Wool Carpet

wool carpet fact
Wool Carpet Facts And Myths

Fibres and yarns used in carpet

Carpet can be made from many single or blended natural and synthetic fibres. Fibres are chosen for durability, appearance, ease of manufacture, and cost. In terms of scale of production, the dominant yarn constructions are polyamides (nylons) and polypropylene with an estimated 90% of the commercial market.

Gases produced by the burning of fossil fuels and by emissions from certain building components pollute the indoor air. Among these gases are nitrous oxides, sulfur dioxide and formaldehyde. Wool chemically reacts with these gases, neutralizing and binding them irreversibly in its structure. Scientific studies by Canesis, the US Gas Research Institute, The UK Atomic Energy Research Establishment, show that wool has considerable capacity for absorbing and retaining formaldehyde, nitrogen dioxide and sulfur dioxide providing a natural means of improving and maintaining indoor air quality. This may in turn be reflected in the improved health and comfort of those living indoors and has wider implications for the control of Sick Building Syndrome. The most prevailing thing about carpet fibers is that wool carpet is the best material you can put in your home. Wool has excellent durability, can be dyed easily and is fairly abundant. When blended with synthetic fibers such as nylon the durability of wool is increased. Blended wool yarns are extensively used in production of modern carpet, with the most common blend being 80% wool to 20% synthetic fiber, giving rise to the term “80/20”. Wool Carpet can be expensive compared with other synthetic carpet materials. There are however many choices and selections available at Canadian Flooring & Renovation that will compete favourably with Nylon carpets.

Wool’s a real stand up fiber so foot traffic, or the weight of furniture will not compromise its crush-proof good looks for years to come. Looking at each wool fiber one sees a three-dimensional spiraling crimp that gives it natural elasticity. This elasticity means that a wool fiber can stretch up to 30% more than its original length and then bounce back – similar to characteristics of a spring. Wool reacts the same way when it’s compressed due its inherent resilient characteristic. This natural resilience enables wool carpet to withstand all the day-to-day traffic you can give it. And wool carpets recover easily from the unsightly crushing caused by furniture. The resiliency of each wool fiber contributes greatly to the superior appearance retention of wool carpet.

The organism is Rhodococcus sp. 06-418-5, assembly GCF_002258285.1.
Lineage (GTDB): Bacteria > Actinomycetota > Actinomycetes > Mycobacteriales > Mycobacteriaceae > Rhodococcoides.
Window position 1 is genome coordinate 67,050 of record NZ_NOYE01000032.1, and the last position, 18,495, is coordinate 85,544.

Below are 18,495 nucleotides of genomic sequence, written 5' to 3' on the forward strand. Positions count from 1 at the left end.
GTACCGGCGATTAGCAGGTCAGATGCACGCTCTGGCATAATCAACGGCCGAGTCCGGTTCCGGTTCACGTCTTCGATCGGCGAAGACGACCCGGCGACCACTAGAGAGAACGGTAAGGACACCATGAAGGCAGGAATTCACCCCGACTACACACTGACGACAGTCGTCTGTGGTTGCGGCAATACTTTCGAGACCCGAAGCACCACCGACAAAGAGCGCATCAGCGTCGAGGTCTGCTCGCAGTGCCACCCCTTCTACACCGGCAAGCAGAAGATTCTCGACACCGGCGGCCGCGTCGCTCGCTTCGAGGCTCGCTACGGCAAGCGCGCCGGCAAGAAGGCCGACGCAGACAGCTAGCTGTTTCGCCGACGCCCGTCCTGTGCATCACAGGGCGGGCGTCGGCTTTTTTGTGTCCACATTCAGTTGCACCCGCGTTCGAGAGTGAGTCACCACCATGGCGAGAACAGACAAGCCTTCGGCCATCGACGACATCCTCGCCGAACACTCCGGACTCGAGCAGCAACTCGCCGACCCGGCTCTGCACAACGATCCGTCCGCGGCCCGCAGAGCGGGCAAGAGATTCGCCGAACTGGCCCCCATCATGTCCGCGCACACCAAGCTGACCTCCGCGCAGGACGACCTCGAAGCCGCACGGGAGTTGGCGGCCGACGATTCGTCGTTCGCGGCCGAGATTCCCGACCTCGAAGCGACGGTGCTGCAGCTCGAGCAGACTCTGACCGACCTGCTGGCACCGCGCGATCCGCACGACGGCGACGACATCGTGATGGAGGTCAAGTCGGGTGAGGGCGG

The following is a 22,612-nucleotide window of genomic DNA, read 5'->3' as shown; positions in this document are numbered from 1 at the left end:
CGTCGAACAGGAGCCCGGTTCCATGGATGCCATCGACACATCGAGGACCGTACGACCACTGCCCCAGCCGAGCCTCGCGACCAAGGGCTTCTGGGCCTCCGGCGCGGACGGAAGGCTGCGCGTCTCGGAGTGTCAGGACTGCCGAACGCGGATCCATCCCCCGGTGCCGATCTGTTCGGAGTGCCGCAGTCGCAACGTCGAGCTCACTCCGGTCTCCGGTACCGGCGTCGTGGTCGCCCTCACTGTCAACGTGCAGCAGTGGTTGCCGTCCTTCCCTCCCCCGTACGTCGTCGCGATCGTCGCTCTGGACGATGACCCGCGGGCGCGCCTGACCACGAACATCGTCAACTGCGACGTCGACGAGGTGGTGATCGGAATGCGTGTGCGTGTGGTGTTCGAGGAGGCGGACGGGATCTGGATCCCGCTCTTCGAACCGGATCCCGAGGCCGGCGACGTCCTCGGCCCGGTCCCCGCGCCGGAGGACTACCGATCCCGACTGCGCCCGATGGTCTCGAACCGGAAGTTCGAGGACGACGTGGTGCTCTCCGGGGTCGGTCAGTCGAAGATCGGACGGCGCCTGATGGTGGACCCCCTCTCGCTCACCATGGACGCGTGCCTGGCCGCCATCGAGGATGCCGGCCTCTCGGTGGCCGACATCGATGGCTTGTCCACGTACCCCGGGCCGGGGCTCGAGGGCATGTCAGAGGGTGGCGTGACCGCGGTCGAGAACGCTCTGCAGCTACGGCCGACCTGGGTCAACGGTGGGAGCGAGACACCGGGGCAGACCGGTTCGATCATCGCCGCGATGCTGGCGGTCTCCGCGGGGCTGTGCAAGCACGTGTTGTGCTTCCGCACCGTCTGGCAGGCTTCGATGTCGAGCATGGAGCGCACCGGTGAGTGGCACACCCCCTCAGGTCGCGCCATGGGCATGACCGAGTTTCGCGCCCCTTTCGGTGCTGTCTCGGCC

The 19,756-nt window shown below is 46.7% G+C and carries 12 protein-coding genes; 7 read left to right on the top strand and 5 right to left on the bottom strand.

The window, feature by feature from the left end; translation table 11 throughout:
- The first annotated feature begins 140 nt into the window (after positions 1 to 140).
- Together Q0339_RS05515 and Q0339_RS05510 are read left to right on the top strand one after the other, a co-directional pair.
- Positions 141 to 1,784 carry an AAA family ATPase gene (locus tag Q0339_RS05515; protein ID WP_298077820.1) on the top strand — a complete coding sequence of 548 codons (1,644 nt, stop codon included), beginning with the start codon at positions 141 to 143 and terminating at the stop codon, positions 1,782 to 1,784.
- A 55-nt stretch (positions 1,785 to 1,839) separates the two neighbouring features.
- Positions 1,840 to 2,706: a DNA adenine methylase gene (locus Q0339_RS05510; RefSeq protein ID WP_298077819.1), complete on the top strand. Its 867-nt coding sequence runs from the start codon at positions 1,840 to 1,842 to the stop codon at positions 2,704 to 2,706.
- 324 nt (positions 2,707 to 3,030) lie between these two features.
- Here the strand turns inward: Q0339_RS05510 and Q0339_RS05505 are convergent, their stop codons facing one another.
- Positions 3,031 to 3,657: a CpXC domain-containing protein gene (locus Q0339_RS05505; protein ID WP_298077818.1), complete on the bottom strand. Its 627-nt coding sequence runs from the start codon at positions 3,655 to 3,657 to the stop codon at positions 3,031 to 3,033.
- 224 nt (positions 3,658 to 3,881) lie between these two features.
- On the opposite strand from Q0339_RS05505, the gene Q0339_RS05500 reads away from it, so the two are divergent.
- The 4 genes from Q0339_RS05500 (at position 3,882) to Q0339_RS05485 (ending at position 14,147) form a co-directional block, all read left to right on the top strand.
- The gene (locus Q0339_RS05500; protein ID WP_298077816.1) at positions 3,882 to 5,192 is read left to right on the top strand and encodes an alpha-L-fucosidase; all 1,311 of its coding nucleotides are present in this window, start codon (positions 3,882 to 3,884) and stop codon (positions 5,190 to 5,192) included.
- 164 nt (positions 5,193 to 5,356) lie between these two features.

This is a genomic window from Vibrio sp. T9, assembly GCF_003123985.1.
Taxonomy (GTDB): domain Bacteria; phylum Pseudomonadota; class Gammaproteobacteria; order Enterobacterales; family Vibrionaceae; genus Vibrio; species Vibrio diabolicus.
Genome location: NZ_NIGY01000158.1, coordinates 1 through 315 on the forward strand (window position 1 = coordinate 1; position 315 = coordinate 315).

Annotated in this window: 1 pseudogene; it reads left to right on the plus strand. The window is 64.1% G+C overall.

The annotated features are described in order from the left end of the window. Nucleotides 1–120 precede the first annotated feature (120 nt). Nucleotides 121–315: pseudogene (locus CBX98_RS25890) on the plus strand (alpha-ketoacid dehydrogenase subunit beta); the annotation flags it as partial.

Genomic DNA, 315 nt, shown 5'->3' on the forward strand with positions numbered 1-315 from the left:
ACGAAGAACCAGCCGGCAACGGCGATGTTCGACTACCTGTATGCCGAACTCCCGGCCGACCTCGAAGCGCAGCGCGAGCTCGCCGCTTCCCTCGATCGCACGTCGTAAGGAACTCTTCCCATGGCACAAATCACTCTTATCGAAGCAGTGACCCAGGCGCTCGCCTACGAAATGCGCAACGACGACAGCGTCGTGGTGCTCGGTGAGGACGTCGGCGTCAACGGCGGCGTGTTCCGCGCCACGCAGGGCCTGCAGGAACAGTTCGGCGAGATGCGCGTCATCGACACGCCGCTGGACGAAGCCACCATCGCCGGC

Wool protects sheep from nature’s elements. And the qualities that keep flocks warm and dry also protect your carpet from life’s little accidents –spots and spills. Nature indeed created wool to be a miracle fiber. The membrane that is so waterproof still allows the fiber to absorb moisture in vapor form. Due to this absorbency, wool carpets tend to resist static electricity — and that’s the not-so-shocking truth!

The high moisture content of the fiber, along with wool’s protein constituents, give wool carpets excellent natural flame resistance. Wool fiber does not support combustion – it is difficult to ignite and is self-extinguishable. Charring can be easily brushed away. As well as being extremely safe, wool carpets retain their appearance even after minor burn damage from fireplace embers or cigarettes.

Ok so you are thinking about the kids, the dog, theevery day traffic and wonder whether wool carpet is the best choice. Wool carpet can withstand everyday foot (and paw) traffic and still keep its good looks. Under a microscope, you can see wool fiber’s structure. It’s made up of overlapping scales arranged like roof shingles. These scales keep dust and dirt near the surface of the pile where it can easily be released by vacuuming. Fiber abrasion can also cause carpet to soil. But that’s minimized with wool carpet because relatively few soil particles actually reach the base of the pile which is yet another factor contributing to the superior appearance retention of wool carpet.

New Zealand wool is naturally the world’s whitest wool. And the whiter the wool, the better it is for dying because it allows complete color saturation and continuity. Wool’s chemical structure ensures that color is drawn right into the core of the fiber where it becomes locked in a molecular bond. This means that wool carpet colors have superior fastness. Wool fibers’ natural affinity for dyestuffs makes a myriad of colors and design combinations possible!